• Although it's aeons of years away, if HS2 materialises it could spell very bad news for East Anglian passengers heading north via Peterborough. Why? Because the current service depends on big income from large numbers joining at or travelling via King's Cross. Most of these may well transfer to HS2 leaving many original services heavily uneconomic. As a result there will be fewer trains from King's Cross to stations north of York and onward into Scotland. As for through services heading to and from Aberdeen and Inverness, heaven knows! But be sure of one thing: HM Government,regardless of hue, will wish to maximise HS2 business to recoup building costs; East Anglia could well be a loser in that far, far off time. Oh curmudgeon that I am.

    Report this comment


    Wednesday, January 30, 2013

The views expressed in the above comments do not necessarily reflect the views of this site

A file picture of the Sanofi factory in Haverhill.

More than 50 jobs are to be axed at the Haverhill site of pharmaceutical group Sanofi.

Georgi Rollings, left, and Emma Lawrence of Starfish Accounting.

An Ipswich based provider of online company secretarial software has reached the landmark milestone of having 10,000 users.

Robert Hughes, managing director of Hughes Electrical, and Andy Yallop, store manager, at the company's new branch in Bury St Edmunds.

Hughes Electrical has opened the doors of its new store in Bury St Edmunds following a £200,000 investment which has also created six new jobs, doubling the size of its workforce in the town.

Barclays has been fined £72m by the Financial Conduct Authority.
Photo: Jonathan Brady/PA Wire

Banking giant Barclays has been fined £72million by the City watchdog for failing to handle potential financial crime risks relating to a £1.88billion transaction for ultra high-net-worth clients.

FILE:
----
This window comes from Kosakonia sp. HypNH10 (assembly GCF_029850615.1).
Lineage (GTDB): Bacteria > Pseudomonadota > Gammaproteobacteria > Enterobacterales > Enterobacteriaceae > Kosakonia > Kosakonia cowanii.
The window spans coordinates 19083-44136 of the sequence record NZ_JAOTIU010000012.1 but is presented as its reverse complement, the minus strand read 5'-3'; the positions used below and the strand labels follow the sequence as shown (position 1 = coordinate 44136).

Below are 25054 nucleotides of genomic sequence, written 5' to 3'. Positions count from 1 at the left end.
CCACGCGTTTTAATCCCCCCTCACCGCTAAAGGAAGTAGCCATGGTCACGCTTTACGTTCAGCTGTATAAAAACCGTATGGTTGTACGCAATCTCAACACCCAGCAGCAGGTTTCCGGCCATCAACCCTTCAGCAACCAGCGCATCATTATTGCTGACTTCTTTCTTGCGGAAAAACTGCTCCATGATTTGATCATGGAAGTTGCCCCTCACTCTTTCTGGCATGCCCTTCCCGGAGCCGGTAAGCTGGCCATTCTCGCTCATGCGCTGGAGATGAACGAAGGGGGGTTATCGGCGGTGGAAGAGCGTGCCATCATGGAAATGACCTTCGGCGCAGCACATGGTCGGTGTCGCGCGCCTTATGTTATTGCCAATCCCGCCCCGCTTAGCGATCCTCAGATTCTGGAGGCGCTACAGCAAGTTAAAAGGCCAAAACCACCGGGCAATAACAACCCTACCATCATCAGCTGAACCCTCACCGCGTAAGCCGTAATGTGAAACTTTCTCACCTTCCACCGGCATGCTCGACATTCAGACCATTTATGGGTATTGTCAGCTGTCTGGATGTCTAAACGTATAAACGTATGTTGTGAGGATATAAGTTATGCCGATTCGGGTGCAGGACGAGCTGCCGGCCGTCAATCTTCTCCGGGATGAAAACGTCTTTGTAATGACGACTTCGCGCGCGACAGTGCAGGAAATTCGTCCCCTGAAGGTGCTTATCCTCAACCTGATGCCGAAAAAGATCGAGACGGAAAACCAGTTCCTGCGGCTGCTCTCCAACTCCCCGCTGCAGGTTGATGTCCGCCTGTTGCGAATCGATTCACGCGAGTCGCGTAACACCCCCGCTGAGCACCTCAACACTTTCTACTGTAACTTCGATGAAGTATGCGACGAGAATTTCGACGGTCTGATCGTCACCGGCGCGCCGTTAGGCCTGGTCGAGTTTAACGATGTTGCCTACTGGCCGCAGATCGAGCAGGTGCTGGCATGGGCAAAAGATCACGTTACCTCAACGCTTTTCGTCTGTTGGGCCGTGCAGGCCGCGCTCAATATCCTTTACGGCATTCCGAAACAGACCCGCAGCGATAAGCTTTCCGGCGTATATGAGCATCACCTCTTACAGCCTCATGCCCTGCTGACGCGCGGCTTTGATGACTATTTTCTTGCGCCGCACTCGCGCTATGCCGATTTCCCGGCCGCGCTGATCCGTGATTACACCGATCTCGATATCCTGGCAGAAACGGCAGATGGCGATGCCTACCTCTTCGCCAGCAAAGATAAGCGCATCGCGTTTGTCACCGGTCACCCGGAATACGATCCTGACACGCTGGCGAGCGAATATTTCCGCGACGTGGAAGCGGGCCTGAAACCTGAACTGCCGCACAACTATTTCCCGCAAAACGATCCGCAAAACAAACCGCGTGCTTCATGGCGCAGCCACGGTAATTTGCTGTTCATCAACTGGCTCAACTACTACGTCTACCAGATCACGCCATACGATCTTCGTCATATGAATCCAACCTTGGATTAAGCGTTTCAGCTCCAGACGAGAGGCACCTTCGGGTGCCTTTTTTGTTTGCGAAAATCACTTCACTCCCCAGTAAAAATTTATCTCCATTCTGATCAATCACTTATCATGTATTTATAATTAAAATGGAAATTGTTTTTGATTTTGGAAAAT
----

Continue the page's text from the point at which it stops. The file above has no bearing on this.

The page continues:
Members of the Suffolk Chamber of Commerce team outside the chamber's offices at Felaw Maltings in Ipswich.

Suffolk Chamber of Commerce is among the nominees in two categories of the British Chambers of Commerce Awards, which are due to be announced at a ceremony in central London tonight.

Ipswich council leader David Ellesmere at the former sugar beet factory site off Sproughton Road.

A new Enterprize Zone involving 10 development sites across East Anglia, with the potential to create 18,500 jobs, was announced by Chancellor George Osborne today.

Natalie Moloney, of Woodbridge events firm Pink Lemonade Productions.

An entrepreneur is up for a fifth business award since her event planning company launched last year.

The Chancellor of the Exchequer, George Osborne, delivering his joint Autumn Statement and Spending Review to MPs in the House of Commons
Photo: PA Wire

The Chancellor’s Autumn Statement and Comprehensive Spending Review today divided opinion between unions employers.

Tony Willson, managing director of Helmsman Services.

Colchester-based training specialist Helmsman Services has secured the largest contract in its 17 year history, for its construction-specific e-learning health and safety courses.

Thomas Cook has reported its first annual profit for five years.

The boss of holiday firm Thomas Cook said yesterday that disruption experience since the deadly terrorist attacks in Tunisia, Egypt and Paris was “unprecedented” in his 30-year career.

Most read

Most commented

Topic pages

Local business directory

Our trusted business finder

Property search

e.g. Oxford or NW3
Powered by Zoopla

Digital Edition

Read the East Anglian Daily Times e-edition today E-edition

Great British Life

Great British Life
MyDate24 MyPhotos24